Rating: 5/5 – Big Revelations at the Midpoint of this Sci-Fi Detective Maxi-Series.
by ComicSpectrum reviewer Ian Gowan.
What would a world look like without the internet or any personal privacy at all? And since there isn’t any privacy, everyone wear’s a mask or disguise in public. Writer Brian K. Vaughn and artist Marcos Martin continue to explore this potential world scenario in this fifth issue of The Private Eye. Vaughn takes many of the issues we are dealing with in technology today and throws them on the wall to explore in this comic. Martin masterfully creates this world and its characters with the utmost in style. This comic may be set in the future, year 2076, but it has more of a retro nineties feel to it.
This alternate timeline where there’s isn’t any internet may not be so different than our own. This story is set in a future Los Angeles, but there are governments today, like China, where the internet isn’t completely allowed free to roam. Vaughn shines in this story where he’s free to explore anything political or social sensitive. All this is grounded by the ongoing mystery that also makes this a good detective story. The detective story sometimes takes more of a back seat to the socio-political exploration but that’s the type of writer Vaughn is. Although I could see where some readers could be turned off by this somewhat blatant airing out of personal political feelings on the part of Vaughn. Some may say that Vaughn leans far to the left of political and social views. A case could be made for that, although it’s more of a underlying statement about our eroding personal freedoms in today’s technology driven society.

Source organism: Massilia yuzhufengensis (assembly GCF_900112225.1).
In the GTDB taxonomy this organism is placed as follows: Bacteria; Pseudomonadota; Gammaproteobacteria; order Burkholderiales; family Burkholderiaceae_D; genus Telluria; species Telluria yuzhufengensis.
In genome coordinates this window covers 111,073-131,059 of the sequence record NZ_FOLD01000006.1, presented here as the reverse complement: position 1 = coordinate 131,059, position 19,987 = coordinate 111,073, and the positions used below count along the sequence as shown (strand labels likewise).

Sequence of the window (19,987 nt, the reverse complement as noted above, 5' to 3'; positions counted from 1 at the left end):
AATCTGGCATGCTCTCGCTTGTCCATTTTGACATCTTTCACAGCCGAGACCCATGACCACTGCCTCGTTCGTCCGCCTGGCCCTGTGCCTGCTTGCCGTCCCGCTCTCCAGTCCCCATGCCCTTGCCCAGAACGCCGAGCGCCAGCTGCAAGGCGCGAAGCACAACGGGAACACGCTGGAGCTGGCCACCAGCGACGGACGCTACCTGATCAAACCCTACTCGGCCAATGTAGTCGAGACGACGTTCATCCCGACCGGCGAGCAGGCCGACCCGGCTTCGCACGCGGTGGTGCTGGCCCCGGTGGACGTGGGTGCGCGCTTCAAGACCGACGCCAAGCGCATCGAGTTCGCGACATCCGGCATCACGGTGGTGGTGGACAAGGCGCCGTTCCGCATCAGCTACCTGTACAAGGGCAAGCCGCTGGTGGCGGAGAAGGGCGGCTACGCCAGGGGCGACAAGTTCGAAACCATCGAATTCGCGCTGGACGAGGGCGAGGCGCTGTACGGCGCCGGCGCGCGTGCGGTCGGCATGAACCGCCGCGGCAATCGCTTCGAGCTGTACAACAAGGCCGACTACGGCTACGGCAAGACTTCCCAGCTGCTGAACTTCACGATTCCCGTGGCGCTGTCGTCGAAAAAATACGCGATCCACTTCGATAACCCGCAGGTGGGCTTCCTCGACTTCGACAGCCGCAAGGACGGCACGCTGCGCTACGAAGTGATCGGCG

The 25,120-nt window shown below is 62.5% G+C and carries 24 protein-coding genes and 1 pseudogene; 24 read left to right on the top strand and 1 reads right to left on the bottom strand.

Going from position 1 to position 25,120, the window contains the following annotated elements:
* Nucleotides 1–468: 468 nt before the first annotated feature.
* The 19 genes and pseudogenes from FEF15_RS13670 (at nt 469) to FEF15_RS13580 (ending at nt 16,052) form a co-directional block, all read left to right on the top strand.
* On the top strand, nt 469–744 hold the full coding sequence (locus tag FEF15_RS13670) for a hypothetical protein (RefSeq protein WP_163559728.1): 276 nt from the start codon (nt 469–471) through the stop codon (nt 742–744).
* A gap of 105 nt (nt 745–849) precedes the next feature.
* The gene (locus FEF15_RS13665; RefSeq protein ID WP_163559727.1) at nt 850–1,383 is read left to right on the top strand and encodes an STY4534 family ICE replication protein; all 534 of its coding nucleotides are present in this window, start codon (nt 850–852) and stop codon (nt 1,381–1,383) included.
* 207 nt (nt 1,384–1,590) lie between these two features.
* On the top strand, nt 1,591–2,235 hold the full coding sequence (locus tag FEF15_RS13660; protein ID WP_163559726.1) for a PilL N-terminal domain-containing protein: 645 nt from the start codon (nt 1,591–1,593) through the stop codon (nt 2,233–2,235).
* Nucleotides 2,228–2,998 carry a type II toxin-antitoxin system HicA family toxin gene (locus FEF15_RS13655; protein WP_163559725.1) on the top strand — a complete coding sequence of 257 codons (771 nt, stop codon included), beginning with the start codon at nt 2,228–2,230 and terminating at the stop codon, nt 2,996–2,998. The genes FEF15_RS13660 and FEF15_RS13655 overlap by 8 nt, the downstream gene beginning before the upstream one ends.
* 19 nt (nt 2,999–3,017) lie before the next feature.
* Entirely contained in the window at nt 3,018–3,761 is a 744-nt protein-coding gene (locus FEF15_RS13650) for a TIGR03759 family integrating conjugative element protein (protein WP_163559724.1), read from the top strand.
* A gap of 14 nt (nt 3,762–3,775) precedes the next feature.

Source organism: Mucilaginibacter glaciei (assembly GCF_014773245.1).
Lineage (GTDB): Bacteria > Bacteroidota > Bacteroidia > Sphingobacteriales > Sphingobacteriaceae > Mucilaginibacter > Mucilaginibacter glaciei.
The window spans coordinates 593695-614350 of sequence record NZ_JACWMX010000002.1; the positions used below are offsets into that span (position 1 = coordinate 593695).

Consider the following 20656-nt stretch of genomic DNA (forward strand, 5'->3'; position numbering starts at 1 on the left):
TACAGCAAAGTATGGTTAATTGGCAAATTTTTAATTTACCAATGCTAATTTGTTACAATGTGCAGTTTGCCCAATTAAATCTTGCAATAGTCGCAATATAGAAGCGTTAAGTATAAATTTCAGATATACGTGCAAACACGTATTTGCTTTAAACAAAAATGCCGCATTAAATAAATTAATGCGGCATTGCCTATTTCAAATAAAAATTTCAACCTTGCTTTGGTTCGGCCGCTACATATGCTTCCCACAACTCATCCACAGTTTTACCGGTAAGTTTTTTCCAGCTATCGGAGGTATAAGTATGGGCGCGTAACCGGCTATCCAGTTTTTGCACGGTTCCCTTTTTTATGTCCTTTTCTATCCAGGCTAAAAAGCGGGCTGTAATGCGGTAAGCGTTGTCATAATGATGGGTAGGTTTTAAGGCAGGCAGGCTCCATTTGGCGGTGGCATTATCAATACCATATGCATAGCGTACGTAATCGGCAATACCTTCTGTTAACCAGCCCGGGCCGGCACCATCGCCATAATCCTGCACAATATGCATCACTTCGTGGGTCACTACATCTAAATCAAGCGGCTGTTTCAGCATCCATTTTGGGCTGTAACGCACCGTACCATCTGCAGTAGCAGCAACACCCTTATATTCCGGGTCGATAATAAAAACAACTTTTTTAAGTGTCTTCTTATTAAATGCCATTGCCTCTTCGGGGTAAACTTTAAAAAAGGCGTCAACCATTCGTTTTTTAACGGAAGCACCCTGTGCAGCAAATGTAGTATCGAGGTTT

Marcos Martin is like a modern day Steve Ditko but even better in some regards. Ditko is a big influence on Martin with his blend of a very stylized artwork grounded in a very real world physicality. Martin’s designs are extraordinary and the action is kinetic. The covers actually meaning something to what happens inside the comic is appreciated. Be forewarned, this comic is for mature readers and often gets very violent. The coloring by Munsta Vicente (awesome name by the way) add to the overall retro but new style and feeling of the world these characters inhabit.
As with all of The Private Eye issues, this is a pay what you want system. You can downloaded it for free if you wish. I think it’s worth paying a buck, that’s what I paid, for the 25 pages of story you get. Also worth mentioning is that all these digital issues are DRM free, meaning the file is unlocked. You can download a PDF file and own it for as long as have them backed up in the cloud or wherever. In an app like Comixology, you essentially rent the issue for as long as that company exists. People should support this more open system from BKV and Martin as I hope it gains more traction elsewhere in the digital realm.
Reviewed by: Ian Gowan
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